datapacker(1) Tool to pack files into the minimum number of bins


datapacker [ -0 ] [ -a ACTION ] [ -b FORMAT ] [ -d ] [ -p ] [ -S SIZE ] -s SIZE FILE ...

datapacker -h | --help


datapacker is a tool to group files by size. It is designed to group files such that they fill fixed-size containers (called "bins") using the minimum number of containers. This is useful, for instance, if you want to archive a number of files to CD or DVD, and want to organize them such that you use the minimum possible number of CDs or DVDs.

In many cases, datapacker executes almost instantaneously. Of particular note, the hardlink action (see OPTIONS below) can be used to effectively copy data into bins without having to actually copy the data at all.

datapacker is a tool in the traditional Unix style; it can be used in pipes and call other tools.


Here are the command-line options you may set for datapacker. Please note that -s and at least one file (see FILE SPECIFICATION below) is mandatory.

When reading a list of files from standard input (see FILE SPECIFICATION below), expect the input to be separated by NULL (ASCII 0) characters instead of one per line. Especially useful with find -print0.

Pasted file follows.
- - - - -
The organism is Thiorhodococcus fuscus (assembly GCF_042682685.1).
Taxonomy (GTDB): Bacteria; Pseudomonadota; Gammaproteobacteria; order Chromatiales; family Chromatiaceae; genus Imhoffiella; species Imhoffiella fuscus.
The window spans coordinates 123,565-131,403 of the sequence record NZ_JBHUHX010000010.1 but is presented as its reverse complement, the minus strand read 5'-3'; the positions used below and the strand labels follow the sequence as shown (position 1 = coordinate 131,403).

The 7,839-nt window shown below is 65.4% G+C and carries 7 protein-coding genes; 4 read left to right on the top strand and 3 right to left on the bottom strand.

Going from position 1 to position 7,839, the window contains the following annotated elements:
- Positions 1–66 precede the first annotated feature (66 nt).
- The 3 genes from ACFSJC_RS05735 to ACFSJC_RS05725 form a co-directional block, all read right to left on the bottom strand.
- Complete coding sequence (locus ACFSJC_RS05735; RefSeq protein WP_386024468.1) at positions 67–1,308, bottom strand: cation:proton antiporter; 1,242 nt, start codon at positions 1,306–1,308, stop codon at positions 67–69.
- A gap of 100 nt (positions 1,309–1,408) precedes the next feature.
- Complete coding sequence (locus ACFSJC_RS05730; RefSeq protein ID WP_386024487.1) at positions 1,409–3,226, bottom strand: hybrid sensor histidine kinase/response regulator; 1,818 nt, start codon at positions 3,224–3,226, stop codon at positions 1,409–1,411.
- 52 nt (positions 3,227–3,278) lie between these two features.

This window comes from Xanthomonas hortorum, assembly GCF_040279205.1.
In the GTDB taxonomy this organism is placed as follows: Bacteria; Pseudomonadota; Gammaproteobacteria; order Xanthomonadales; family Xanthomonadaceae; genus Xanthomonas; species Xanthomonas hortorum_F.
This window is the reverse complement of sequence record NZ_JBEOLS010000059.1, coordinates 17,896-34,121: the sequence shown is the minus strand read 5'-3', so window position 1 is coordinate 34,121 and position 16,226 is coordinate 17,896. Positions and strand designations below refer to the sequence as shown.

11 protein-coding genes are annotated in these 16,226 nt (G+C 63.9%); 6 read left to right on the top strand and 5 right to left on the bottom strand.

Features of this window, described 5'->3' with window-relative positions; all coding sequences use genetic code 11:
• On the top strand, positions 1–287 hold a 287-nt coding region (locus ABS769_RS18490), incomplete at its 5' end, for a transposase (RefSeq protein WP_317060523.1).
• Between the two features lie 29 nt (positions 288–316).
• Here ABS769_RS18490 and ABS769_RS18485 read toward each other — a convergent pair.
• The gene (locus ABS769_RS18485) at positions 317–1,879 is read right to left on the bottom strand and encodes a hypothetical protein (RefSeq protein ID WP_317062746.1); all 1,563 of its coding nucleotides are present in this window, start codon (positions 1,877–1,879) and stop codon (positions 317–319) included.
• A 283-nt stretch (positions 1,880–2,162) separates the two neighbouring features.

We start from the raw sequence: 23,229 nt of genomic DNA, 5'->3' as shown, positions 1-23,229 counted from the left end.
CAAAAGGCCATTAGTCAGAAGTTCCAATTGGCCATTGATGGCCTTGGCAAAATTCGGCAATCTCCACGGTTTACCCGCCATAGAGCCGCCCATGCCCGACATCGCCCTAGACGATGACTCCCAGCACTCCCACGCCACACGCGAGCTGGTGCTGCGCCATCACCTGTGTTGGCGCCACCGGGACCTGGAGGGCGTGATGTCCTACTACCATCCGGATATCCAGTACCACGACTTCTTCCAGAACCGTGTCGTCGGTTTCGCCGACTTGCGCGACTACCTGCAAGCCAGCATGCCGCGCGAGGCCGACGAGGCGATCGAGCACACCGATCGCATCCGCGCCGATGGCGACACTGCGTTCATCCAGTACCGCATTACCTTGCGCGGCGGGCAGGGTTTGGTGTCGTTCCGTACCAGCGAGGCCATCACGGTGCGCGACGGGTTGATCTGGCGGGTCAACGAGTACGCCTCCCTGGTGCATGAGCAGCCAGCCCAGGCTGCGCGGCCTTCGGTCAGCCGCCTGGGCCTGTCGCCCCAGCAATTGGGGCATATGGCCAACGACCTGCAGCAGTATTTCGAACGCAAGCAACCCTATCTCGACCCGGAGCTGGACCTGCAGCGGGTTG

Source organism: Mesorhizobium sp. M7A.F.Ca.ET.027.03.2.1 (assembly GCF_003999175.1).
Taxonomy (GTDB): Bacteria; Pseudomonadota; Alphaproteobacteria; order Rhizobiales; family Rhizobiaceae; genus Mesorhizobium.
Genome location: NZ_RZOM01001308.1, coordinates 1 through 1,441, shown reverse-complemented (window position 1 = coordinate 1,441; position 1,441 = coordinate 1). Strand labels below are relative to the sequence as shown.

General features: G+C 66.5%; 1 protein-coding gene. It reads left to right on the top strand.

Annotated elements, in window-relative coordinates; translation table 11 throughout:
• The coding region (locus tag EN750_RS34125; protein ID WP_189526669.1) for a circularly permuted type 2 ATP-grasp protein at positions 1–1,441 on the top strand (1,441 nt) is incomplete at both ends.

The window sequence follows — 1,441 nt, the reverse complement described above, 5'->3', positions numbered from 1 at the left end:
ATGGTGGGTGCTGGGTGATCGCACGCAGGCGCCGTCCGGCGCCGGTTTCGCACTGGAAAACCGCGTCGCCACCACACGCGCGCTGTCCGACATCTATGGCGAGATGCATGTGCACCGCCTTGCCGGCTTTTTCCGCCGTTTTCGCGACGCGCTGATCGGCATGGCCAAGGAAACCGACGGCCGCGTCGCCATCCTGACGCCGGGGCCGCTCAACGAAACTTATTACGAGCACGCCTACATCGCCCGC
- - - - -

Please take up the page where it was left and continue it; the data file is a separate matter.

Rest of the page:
Defines what action to take with the matches. Please note that, with any action, the output will be sorted by bin, with bin 1 first. Possible actions include:
Print one human-readable line per file. Each line contains the bin number (in the format given by -b), an ASCII tab character, then the filename.
Print one semi-human-readable line per bin. Each line contains the bin number, then a list of filenames to place in that bin, with an ASCII tab character after the bin number and between each filename.
For each file, output the bin number (according to the format given by -b), an ASCII NULL character, the filename, and another ASCII NULL character. Ideal for use with xargs -0 -L 2.